by DAILY EDITORIAL BOARD
Last Wednesday, faculty at the University of Minnesota filed a petition to vote on whether to unionize. This move is the most recent advancement of a unionization agenda that has been forming on campus for several years.
Now this petition will proceed to the state’s Bureau of Mediation Services, which will determine what types of faculty members are eligible to vote on and join the faculty union.
Organizers expect the union will number approximately 2,500 employees, including contingent faculty alongside tenured and tenure-track instructors.
We believe it is critical that contingent faculty are included. As state funding for public universities continues to decline (both in Minnesota and nationwide), colleges are more frequently relying on adjunct professors. These instructors earn lower wages than tenure-track faculty, and they struggle with increased job instability. Even tenure-track professors are stretched thin, trying to balance increased workloads in the face of declines in financial support and tenure-track hiring.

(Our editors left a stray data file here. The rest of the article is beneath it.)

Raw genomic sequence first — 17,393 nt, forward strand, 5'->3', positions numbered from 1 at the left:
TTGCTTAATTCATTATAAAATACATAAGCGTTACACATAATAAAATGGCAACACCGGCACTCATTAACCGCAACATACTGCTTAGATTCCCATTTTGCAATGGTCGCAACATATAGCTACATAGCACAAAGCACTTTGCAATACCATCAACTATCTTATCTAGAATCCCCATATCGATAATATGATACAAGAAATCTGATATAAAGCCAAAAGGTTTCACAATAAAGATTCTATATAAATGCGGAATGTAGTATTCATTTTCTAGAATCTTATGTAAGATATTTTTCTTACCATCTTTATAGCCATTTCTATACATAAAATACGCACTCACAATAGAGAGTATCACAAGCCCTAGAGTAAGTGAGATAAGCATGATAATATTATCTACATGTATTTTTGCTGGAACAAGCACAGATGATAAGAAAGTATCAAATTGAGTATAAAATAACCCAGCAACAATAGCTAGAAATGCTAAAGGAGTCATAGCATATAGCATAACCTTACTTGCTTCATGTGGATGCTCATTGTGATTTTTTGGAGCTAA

A union would enable greater participation for faculty in administrative processes, which could potentially result in more support for adjunct professors and increased hiring of tenure-track faculty. This would allow instructors more time to develop classwork and form relationships with students instead of frantically working to stay on top of grading and keep up with other basic classroom tasks.
Stronger instructor-student relationships could also result in more innovative research projects and educational engagement, which would reflect positively on the University. Because of these benefits, we wholeheartedly support faculty unionization.